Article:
The narrative is really particular because I felt if someone was telling me the story, it follows natural and with a lot of descriptions. Was a kind of confuse because it had personal opinions and also flashbacks also the way that she express and introduce the persons around like the kids who is telling the story is grandchild of one of the characters. Was an interesting story for the suspense that create in the whole narrative.
The narrative is affected by her social class because you can tell she has a strong connection to Miss Rosamond unlike the other more prestigious member who are actually related to Rosamond, but because they have such high status they don't really interact the same way as Dorothy and the Narrator do. I feel like she's humble and acts more like a relative, than a nurse-maid to the girl.
I totally agree with you on what you just stated and to me its really funny that or ironic that a person like that has a very good and strong connection with Rosamond while other people who are related to Rosamond don't have that strong of a connection with her.
The maid is usually the one who knows what happens around the house and Hester being the maid and the narrator she gives us more details. Hestec describes how Miss Furnivall who "looked so cold and grey,and stomy, as if she had never loved or cared for any one" and "the cold Mrs.Stark" are emotionless and see the little kid with not caring face because they are too arrogant to show how pleased they were when the little kid "came fluttering in like a bird" and "too proud to ask her to stay with them". Meanwhile Hestec cares about the child by never leaving her side "night or day, for fear she might slip off again". This tells how the working class care more.
Alondra you make a very good and interesting point "The Old Nurse's Story" really portrays the division in social class. Miss Furnivall and Miss Stark portrayed a dark and cold vibe while the servants of the house were very welcoming.
The narrator is a working class housemaid therefore when she sees things such as a mansion, a great fire place, a organ instrument and other things that are made up to be very fancy and suddenly become the contrary when she takes a closer look into the Furnivalls past. It is soon discovered that many of these things are broken like the organ or like the "great" fire place that doesn't give out warmth. The narrative see's that wealth is just a demonstration but brings corruption.
It is clear how the wealthy can be deceiving in the outside, as you mention the fireplace and the organ instrument fabricates a fancy and perfect atmosphere but when it is looked at it closely it shows the hidden truth that the wealthy are broken inside.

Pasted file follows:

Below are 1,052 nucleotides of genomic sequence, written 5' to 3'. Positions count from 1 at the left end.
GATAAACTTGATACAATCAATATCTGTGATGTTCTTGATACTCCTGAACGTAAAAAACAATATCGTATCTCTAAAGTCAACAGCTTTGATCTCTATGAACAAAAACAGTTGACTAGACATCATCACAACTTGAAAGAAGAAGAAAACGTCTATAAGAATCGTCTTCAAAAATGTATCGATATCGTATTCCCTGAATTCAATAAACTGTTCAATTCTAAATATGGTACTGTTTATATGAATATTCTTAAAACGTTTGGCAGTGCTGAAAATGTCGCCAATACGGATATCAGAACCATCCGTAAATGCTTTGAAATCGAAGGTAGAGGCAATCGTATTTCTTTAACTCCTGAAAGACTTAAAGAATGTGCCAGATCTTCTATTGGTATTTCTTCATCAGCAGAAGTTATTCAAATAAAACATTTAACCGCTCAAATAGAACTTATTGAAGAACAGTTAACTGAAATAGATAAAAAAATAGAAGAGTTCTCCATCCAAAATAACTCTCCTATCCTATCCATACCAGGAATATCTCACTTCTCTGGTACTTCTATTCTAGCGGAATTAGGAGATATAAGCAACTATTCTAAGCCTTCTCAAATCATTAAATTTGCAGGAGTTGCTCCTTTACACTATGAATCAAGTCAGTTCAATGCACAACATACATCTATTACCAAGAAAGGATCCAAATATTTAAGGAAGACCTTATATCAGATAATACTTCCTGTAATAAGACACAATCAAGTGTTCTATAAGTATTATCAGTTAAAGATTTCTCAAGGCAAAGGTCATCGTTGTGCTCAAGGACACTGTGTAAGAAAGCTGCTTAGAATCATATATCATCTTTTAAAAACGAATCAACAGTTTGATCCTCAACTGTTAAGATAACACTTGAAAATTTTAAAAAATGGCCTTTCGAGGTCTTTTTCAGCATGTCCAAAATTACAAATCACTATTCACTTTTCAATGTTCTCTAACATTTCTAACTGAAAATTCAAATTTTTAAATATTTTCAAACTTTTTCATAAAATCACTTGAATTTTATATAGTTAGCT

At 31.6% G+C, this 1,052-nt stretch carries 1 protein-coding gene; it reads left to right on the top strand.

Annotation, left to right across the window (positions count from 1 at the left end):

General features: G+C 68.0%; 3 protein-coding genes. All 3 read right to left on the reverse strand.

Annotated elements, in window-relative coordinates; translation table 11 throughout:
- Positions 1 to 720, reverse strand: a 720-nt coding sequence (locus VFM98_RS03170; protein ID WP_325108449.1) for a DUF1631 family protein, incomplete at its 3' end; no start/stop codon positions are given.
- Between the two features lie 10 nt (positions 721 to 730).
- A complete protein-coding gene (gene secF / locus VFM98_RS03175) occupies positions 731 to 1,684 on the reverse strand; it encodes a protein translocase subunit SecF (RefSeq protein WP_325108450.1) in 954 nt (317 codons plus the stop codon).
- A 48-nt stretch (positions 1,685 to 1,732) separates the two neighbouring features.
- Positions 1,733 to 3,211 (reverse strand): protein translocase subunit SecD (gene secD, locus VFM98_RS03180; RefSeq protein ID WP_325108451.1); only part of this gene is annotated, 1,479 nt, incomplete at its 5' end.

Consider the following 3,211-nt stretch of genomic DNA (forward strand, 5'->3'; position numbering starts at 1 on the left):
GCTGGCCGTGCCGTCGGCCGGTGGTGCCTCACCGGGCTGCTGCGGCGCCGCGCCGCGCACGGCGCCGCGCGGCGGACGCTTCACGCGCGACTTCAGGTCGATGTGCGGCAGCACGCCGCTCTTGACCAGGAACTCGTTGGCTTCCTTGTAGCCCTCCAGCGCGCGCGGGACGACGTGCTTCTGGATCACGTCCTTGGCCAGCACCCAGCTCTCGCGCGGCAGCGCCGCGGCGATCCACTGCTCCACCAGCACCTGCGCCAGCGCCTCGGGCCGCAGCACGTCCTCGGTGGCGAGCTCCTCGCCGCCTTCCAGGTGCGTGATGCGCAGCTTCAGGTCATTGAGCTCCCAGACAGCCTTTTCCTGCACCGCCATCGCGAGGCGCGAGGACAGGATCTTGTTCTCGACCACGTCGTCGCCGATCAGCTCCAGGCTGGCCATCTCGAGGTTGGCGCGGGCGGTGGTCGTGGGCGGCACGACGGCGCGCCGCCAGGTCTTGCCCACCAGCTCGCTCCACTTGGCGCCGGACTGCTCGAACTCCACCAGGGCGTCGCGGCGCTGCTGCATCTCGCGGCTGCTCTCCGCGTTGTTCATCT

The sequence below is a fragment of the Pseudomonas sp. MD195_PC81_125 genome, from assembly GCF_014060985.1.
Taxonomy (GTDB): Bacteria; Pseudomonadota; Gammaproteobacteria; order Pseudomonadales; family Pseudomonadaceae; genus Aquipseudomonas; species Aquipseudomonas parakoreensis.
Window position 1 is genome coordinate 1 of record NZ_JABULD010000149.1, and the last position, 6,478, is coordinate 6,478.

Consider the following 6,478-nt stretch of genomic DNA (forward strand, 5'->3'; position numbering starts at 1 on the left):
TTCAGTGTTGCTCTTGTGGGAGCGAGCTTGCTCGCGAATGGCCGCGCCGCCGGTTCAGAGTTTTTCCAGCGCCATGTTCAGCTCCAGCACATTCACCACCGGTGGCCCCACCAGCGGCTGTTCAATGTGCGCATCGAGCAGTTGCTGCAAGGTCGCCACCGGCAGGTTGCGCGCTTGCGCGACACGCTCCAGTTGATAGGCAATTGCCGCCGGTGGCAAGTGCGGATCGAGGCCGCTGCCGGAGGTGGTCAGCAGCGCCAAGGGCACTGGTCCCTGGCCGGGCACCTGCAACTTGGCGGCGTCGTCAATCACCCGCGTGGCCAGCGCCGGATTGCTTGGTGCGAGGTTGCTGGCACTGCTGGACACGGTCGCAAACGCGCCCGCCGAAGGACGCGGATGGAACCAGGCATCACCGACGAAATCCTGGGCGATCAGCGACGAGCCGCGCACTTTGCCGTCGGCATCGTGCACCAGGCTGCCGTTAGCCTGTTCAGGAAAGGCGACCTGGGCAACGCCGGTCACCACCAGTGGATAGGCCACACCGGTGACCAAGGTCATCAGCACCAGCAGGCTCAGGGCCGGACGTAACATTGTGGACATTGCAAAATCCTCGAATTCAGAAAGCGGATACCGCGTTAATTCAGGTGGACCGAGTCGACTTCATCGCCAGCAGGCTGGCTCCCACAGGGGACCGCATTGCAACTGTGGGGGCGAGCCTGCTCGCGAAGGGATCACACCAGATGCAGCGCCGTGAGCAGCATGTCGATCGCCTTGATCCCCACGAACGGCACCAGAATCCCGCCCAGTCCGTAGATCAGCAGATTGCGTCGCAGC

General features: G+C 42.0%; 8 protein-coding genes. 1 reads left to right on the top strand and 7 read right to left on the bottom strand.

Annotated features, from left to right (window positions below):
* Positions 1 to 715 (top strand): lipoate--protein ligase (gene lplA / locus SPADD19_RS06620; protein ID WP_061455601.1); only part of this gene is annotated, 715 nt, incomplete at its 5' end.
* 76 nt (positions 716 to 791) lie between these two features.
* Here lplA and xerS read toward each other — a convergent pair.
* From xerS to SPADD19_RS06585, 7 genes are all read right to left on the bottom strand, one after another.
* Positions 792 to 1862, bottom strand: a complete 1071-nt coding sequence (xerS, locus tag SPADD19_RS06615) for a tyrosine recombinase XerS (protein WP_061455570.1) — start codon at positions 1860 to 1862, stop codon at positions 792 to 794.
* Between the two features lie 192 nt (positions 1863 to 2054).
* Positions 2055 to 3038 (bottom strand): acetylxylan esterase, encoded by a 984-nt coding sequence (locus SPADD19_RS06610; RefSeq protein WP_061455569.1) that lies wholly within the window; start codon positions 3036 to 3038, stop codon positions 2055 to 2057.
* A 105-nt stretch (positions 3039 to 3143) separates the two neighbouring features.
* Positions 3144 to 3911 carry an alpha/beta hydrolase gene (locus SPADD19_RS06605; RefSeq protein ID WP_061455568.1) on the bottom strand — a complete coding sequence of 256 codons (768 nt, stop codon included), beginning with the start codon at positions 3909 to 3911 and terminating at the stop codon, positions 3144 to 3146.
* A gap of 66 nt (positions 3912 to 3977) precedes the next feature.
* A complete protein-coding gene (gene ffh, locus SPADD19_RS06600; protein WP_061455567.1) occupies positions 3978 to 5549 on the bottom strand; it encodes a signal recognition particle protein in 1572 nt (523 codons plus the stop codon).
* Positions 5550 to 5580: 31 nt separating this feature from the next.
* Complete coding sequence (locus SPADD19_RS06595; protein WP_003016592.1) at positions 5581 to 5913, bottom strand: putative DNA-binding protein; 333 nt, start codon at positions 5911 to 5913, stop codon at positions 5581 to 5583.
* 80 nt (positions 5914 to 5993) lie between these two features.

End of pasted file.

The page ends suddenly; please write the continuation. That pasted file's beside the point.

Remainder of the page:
During the lecture of "The Old Nurse's Story", I can see how the narrator is showing different attitude around the fancy stuff. The status clearly changes the narrative of this story because it was focused mostly in the key views of the maid. The housemaid discovers several misteries around the mansion and also told the scenes in the story, from there I can found how it affected because she describes the wealthy on the things as bad or tha didn't work properly.
I think that everyone is going to talk better when is moment of talk about expensive things. Good perspective. I will think about it.
In "The Old Nurse's Story" social class is what was emphasized showing the structure of the government back then. The curse of helping others in the story emphasizes how back then the elite which means the wealthy people would really never help anyone and were very cold as described in the story. The curse was placed because they helped out a person when they were all notified not to help those in need. This really shows the impact of social class and I agree with what others are saying how the maid notices whats going on around her. Social class really impacted British back then.
The structure of the government, the aristocracy, was something that established social classes and role superiority. The curse of the ghost was a version of revenge towards Miss Grace and Lord Furnivall for being cruel to Miss Furnicall, completely agree!! Although I do agree that the elite were a bit cruel, I think that the social class division was seen more with the way Lord Furnivall and the new Miss Furnivall kept things from Hester because she was a nurse.
Hester being a low-class woman and a housemaid gets the opportunity to see the mansion with a new perspective, one where she has never seen before. She discovers the dark past the place holds and can see through the fabricated lies the family has placed for example, the organ instrument that cost a fortune yet it is broken inside and hunted by the dead.
Before the discussion, I just thought that the story was all about spookiness not about the social class. There was so many imagery that depicts horror and dark in the story. The setting "windows were darkened by the sweeping boughs of the trees, and the ivy which had overgrown them" is like a haunted house like and made me feel like it's just another horror story. "What is done in youth can never be undone in age!" the house is haunted because it's full of corrupt and failure of nobility.
The narrator of The Old Nurse is Hester who is a nurse to a lovechild. Due to the establishment of the aristocracy, Lord Furnivall is above everyone and he is the complete owner of the Furnivall Manor and he is the boss. The fact that she is the caretaker of the lovechild of the former Miss Furnivall, Lord Furnivall's ostracized daughter, makes it okay for Hester to be kept in the dark. Due to her social class as a nurse, she is overlooked and brushed off by the other employees except for the one below her class which was Miss Dorothy. Because Dorothy is below her social class, she feels as if she has to get on Hester's good graces.